Trading and Profit and Loss Accounts are an accounting document used to calculate and display a number of key figures that a business generates in each financial year. They are a legal requirement for companies in the U.K.
The Account is split into two component parts: the Trading Account, which calculates the gross profit (or profit on trading activities) of the company, and the Profit and Loss Account, which calculates the net profit (which is profit after nondirect, sales-related expenses).
Trading Accounts are used to calculate gross profit. These accounts take the revenue from sales that the company generated and then subtracts the cost to the company of generating these revenues. First subtracted is the value of stock owned at the beginning of the year, then the value of stock purchases made during the year are subtracted, and then the value of closing stock at the end of the year is added back on. This gives the final figure, which represents how much money the company made from direct trading activities, i.e., the amount of sales made minus the cost directly associated with those sales.
Profit and Loss Account
Companies use a Profit and Loss Account to go from the gross profit to an actual net profit figure, and then on to a retained profit figure. This is done by taking the gross profit figure, and taking away the expenses incurred by the company, such as salaries, rent and utilities. Once this is done, the company has a net profit figure, which is then used to calculate taxes due.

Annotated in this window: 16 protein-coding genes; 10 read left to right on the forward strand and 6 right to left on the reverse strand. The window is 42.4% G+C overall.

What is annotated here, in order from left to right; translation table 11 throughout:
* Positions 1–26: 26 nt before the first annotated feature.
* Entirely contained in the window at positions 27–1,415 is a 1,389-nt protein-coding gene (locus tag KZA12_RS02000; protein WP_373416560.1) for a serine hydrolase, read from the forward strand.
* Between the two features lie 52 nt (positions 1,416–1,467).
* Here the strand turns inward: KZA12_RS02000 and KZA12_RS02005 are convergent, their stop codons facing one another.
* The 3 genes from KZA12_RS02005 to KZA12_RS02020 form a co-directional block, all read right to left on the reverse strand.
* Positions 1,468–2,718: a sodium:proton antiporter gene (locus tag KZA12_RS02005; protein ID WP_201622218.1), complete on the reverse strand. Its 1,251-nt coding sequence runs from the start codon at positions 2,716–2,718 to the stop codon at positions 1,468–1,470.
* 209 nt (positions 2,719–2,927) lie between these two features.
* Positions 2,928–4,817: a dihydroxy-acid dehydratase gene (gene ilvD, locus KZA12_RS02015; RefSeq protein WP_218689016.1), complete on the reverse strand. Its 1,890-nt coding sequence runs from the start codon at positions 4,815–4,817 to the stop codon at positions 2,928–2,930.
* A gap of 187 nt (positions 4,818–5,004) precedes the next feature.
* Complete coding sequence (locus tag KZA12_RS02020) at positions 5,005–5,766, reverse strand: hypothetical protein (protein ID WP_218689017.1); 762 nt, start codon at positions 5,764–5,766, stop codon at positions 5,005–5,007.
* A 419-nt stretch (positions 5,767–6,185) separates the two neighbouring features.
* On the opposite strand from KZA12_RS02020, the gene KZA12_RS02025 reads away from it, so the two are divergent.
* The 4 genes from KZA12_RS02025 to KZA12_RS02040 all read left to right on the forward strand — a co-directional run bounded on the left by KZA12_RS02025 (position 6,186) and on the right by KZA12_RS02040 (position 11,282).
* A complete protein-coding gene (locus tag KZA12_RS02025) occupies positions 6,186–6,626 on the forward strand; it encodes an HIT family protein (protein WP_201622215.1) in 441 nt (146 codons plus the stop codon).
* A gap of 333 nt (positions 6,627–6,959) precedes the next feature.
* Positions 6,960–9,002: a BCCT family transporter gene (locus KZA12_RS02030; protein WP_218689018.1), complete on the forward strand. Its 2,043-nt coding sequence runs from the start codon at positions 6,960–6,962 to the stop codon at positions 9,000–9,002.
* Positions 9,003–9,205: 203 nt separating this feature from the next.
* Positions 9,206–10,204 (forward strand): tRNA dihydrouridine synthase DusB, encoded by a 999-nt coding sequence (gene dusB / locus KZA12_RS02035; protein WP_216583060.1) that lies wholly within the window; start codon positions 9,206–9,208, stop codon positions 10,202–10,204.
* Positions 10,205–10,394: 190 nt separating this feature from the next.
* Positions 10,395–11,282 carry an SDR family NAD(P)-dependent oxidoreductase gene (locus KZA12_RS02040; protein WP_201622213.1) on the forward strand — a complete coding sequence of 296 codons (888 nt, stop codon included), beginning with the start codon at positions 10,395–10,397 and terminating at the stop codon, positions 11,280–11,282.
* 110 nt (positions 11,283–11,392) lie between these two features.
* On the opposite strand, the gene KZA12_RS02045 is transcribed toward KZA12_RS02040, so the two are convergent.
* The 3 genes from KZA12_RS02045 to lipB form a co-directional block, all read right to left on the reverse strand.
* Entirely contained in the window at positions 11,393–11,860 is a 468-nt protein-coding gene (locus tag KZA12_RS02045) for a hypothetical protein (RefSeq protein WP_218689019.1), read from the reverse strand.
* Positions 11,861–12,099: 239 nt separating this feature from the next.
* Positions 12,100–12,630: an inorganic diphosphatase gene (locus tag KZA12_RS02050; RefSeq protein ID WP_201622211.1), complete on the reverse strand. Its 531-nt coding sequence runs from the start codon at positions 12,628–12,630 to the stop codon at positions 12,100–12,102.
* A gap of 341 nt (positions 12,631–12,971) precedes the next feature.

The final part of the Profit and Loss Account is to take the post-tax profits and use this figure to calculate a dividend to shareholders. Once this figure is subtracted, the account ends with a final retained profit figure.
Positive Attributes of Trading and Profit and Loss Accounts
Trading and Profit and Loss Accounts have a number of uses. Firstly, they are used for a number of useful margins for the business, one of which is the return on sales; by calculating the percentage of revenue, which ends up as gross profit, the company can see whether it is paying too much for stock, or if its sales price is too low.
Trading and Profit and Loss Accounts are also useful for comparing year-on-year figures for companies, as a company should calculate these figures the same way each year.
Negative Attributes of Trading and Profit and Loss Accounts
Trading and Profit and Loss Accounts also do have a number of pitfalls. They are only half the picture of the company. They only take into account a current year's trading activities and not the general state of the company. For these figures, a Balance Sheet is required, too.
Also, companies are able to manipulate these figures by using certain accountancy tools. By changing the value of the figure for the end-of-year stock, which an accountant can do quite arbitrarily, a company can alter its gross profit, and therefore net profit figures, thus changing how much tax it pays in a given period.
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